China, now a member of the World Trade Organisation, has made substantial political and economic gains at the APEC summit it recently hosted at Shanghai. But the economic gains will not benefit Muslims anywhere; the political gains will hit East Turkestan because of its struggle for self-determination, which will now be classified as a terrorist endeavour. The summit backed the ‘war on terrorism’, and agreed to classify separatist movements as terrorist organisations and cooperate in cutting off their income.
The US president, in Shanghai for the Asia Pacific Economic Cooperation forum, met president Jiang Zemin, his Chinese counterpart, on October 19, securing his backing for the ‘war on terrorism’. In return, Bush agreed to share intelligence information on ‘terrorists’ and reportedly promised to clear the way for the sale of spare parts for Black Hawk helicopter-gunships that the US sold to China during the 1980s. Both also met Russia’s president, Vladimir Putin, who went to Shanghai to make deals on the sidelines of the APEC summit, although Russia is not a member. The three agreed to exchange information on ‘terrorists’ and cooperate in freezing their funds.
Russia and China, together with Central Asian countries, belong to the Shanghai Five, a Central Asian security organisation. They already exchange information on Chechen and East Turkestani activists and extradite them. Bush’s contribution is a vital new weapon against these activists, as many have fled to the West to organise publicity and financial support for their cause. When reporters asked Bush whether he was not betraying critics of the repressive measures that Moscow and Beijing regularly resort to, he said lamely that “the war on terrorism must never be an excuse to persecute minorities”. But the minorities to whom Bush was referring in the case of China are the Tibetans (who are Buddhists) and not the East Turkestanis (most of whom are Muslims).
The implications of these developments for the East Turkestani resistance are serious. Already the Shanghai Five often repatriate activists who work there and who send funds without which the resistance could not function. Many of those sent back have been executed. According to activists in exile, China executes about 100 members of the resistance every year. A report published in 1999 by Amnesty International said that there had been “190 executions of Uighurs since 1997”. The result is not only the loss of funding and activists, but also the crippling of the publicity effort abroad.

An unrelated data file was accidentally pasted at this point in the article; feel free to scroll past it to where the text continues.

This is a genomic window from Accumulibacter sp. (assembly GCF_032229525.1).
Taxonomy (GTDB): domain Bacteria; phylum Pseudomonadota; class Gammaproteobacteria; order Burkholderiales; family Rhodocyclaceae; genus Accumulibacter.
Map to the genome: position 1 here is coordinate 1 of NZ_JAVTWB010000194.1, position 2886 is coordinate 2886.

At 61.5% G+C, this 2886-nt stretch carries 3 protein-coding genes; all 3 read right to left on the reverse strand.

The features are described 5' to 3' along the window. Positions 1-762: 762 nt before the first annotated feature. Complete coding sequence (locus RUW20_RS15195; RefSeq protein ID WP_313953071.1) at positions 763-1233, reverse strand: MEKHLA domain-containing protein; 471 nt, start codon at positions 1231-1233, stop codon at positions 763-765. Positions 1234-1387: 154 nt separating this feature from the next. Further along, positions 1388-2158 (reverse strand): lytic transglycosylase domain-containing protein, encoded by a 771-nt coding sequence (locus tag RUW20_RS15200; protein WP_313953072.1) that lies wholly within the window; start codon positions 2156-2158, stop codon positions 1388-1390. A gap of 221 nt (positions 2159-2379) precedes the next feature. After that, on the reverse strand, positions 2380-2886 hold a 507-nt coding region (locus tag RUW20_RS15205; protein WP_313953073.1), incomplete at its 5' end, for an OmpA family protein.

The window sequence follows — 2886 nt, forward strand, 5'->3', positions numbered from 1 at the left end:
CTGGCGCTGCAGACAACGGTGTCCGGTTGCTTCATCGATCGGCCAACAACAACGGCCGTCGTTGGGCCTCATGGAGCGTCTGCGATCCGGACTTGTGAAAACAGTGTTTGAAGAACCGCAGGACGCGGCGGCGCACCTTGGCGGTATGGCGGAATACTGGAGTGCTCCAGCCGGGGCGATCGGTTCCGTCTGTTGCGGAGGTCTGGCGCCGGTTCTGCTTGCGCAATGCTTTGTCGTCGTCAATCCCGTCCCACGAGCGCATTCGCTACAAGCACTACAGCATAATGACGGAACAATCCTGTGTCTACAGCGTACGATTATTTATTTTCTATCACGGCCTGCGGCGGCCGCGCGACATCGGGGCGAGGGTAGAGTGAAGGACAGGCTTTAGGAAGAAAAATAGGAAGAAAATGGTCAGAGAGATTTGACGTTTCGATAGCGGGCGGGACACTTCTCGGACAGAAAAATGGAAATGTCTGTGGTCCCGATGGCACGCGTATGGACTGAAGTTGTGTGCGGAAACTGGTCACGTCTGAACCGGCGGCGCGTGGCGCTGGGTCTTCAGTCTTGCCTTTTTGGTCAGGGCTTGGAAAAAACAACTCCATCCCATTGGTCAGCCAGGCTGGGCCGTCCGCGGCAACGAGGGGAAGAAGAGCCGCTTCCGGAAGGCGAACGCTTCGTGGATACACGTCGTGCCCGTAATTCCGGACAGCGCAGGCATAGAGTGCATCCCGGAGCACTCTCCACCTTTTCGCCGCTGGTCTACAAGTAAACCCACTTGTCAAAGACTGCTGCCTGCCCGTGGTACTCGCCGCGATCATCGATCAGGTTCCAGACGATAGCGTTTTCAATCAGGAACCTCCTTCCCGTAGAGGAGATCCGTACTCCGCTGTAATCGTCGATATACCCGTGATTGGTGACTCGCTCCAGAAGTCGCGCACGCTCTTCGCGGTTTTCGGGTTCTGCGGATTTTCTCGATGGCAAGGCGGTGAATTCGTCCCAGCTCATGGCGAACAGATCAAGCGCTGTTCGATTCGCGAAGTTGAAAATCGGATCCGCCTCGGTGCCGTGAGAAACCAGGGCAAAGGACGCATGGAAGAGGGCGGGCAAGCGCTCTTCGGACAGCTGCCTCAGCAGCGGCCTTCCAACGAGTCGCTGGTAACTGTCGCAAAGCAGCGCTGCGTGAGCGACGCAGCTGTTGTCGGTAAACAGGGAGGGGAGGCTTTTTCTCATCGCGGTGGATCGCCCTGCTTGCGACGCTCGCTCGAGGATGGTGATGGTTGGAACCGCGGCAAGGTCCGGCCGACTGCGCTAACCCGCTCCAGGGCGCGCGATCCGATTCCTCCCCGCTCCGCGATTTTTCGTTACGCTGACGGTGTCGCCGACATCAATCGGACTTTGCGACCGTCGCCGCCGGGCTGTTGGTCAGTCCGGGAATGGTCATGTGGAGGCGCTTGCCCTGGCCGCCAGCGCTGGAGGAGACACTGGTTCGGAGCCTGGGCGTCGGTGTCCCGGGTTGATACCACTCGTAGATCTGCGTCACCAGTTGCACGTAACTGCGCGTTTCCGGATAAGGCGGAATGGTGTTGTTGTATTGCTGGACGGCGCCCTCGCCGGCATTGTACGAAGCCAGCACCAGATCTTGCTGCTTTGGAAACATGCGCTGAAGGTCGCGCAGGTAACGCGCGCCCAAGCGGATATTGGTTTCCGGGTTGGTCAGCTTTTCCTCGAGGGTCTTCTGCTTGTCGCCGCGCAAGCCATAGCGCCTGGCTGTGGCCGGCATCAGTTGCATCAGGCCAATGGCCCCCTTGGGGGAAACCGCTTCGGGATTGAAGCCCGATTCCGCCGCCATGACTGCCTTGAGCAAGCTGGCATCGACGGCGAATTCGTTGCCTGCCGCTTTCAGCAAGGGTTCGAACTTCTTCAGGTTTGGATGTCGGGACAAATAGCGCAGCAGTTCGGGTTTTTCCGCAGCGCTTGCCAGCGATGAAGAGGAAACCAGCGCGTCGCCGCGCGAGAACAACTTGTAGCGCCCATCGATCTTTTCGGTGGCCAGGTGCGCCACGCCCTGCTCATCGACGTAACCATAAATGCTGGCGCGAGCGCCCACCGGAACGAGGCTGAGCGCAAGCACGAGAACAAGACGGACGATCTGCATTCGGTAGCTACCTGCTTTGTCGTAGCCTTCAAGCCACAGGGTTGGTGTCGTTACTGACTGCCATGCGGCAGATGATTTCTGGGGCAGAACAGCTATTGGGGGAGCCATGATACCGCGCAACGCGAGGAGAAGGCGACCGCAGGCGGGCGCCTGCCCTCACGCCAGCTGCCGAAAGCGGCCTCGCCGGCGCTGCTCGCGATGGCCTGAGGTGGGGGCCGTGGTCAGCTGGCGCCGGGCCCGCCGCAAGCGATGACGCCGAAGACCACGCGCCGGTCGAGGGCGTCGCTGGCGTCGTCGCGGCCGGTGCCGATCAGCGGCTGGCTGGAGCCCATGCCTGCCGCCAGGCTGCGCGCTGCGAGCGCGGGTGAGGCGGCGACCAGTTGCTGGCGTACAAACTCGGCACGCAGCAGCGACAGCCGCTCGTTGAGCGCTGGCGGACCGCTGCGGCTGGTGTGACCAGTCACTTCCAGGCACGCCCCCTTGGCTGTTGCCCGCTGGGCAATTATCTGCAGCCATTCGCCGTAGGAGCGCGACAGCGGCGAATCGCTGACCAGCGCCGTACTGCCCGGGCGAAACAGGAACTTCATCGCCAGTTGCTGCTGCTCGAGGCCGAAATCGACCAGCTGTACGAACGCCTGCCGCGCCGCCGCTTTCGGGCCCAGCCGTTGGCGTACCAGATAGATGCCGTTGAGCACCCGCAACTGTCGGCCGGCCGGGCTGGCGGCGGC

One of the organisations publicising the resistance is the Parliament of Uighur Chinese Muslims in Exile. The parliament held a meeting on October 18 at the headquarters of the European Union parliament in Brussels. This meeting was attended by representatives of European political parties and human-rights activists. Adam Anwar Kan, the head of the parliament in exile, condemned all terrorist acts, criticising those who try to blacken all Muslims with the brush of terrorism. He also criticised the Taliban and the Qaeda group for harming Islamic causes by giving them the reputation of being terrorists. He also condemned the US bombing of Afghanistan, adding that it was unnecessary as bin Ladin could have been arrested by other means.
The meeting provided useful publicity for the cause of East Turkestan when American, Russian and Chinese leaders were plotting to classify it as a terrorist endeavour. EU parliamentarians and former diplomats, and human-rights groups attending the meeting, all criticised the repression of Chinese Muslims and called on Beijing to respect their right to self-determination, reminding Beijing that it had signed the UN convention on self-determination (1998). Representatives of human-rights groups in particular said that the Chinese Muslims were being specially targeted for repression: an unprecedented comment from a western organisation. Western human-rights activists generally regard the Tibetans as the main victims of Beijing’s oppression.
Interestingly, however, the European participants at the meeting called on the leaders of East Turkestan not to resort to violence to achieve political ends, saying that only the weak adopt violence as a political weapon. Instead, they urged the leaders to choose the peaceful methods of Martin Luther King in America and of Mahatma Gandhi in India. They overlooked or ignored the fact that such an approach would guarantee the failure of the struggle without ending China’s repression or its programme of filling East Turkestan with Han Chinese. The Uighur Muslims are still the majority, but without effective resistance they will become a minority in their own land.
Muslim countries, as usual, are silent. The OIC did not even raise the issue at its summit in October. The Muslim regimes are too busy trying to avoid being labelled as “them” and “against us”, to care about anyone else.